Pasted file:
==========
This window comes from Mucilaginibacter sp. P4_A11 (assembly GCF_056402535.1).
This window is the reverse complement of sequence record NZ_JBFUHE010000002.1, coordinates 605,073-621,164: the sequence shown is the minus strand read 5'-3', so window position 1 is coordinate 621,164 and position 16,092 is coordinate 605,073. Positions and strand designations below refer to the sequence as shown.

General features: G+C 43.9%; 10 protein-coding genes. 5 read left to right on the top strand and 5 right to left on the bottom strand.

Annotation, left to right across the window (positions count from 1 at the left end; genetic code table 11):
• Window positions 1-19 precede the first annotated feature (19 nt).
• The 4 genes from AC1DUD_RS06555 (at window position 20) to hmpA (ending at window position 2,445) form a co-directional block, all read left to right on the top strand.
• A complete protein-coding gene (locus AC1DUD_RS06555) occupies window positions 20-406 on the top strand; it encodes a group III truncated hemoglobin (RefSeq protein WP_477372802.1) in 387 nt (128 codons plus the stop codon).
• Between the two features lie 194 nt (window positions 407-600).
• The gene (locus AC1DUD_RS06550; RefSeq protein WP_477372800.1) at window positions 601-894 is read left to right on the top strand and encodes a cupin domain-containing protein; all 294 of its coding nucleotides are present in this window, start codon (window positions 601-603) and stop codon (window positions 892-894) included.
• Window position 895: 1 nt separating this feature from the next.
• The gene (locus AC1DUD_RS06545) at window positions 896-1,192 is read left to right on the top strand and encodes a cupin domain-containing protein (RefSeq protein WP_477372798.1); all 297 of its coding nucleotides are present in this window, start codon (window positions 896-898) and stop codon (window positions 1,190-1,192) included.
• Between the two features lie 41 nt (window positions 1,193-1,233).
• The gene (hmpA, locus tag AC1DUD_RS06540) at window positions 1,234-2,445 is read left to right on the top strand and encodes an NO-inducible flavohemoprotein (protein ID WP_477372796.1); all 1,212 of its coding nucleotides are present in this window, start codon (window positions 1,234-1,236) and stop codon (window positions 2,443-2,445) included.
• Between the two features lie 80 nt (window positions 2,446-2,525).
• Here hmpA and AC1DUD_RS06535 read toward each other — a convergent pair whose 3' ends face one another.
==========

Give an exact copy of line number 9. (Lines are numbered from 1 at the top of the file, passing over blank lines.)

• The gene (locus AC1DUD_RS06550; RefSeq protein WP_477372800.1) at window positions 601-894 is read left to right on the top strand and encodes a cupin domain-containing protein; all 294 of its coding nucleotides are present in this window, start codon (window positions 601-603) and stop codon (window positions 892-894) included.